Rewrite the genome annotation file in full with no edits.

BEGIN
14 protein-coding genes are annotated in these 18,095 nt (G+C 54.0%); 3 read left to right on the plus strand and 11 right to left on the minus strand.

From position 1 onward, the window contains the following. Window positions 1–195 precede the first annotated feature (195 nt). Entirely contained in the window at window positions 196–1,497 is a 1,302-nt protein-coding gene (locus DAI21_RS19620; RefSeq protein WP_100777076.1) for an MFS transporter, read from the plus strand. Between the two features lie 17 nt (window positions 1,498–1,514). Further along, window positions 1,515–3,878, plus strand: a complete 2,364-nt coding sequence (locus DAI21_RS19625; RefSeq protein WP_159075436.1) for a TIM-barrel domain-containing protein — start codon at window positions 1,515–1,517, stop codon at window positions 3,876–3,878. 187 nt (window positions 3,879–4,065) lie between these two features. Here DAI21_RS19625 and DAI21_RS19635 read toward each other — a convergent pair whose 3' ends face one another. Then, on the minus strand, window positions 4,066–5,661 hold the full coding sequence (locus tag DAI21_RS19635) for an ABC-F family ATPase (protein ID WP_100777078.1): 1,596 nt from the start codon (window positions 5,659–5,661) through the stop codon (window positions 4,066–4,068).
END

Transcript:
14 protein-coding genes are annotated in these 18,095 nt (G+C 54.0%); 3 read left to right on the plus strand and 11 right to left on the minus strand.

From position 1 onward, the window contains the following. Window positions 1–195 precede the first annotated feature (195 nt). Entirely contained in the window at window positions 196–1,497 is a 1,302-nt protein-coding gene (locus DAI21_RS19620; RefSeq protein WP_100777076.1) for an MFS transporter, read from the plus strand. Between the two features lie 17 nt (window positions 1,498–1,514). Further along, window positions 1,515–3,878, plus strand: a complete 2,364-nt coding sequence (locus DAI21_RS19625; RefSeq protein WP_159075436.1) for a TIM-barrel domain-containing protein — start codon at window positions 1,515–1,517, stop codon at window positions 3,876–3,878. 187 nt (window positions 3,879–4,065) lie between these two features. Here DAI21_RS19625 and DAI21_RS19635 read toward each other — a convergent pair whose 3' ends face one another. Then, on the minus strand, window positions 4,066–5,661 hold the full coding sequence (locus tag DAI21_RS19635) for an ABC-F family ATPase (protein ID WP_100777078.1): 1,596 nt from the start codon (window positions 5,659–5,661) through the stop codon (window positions 4,066–4,068).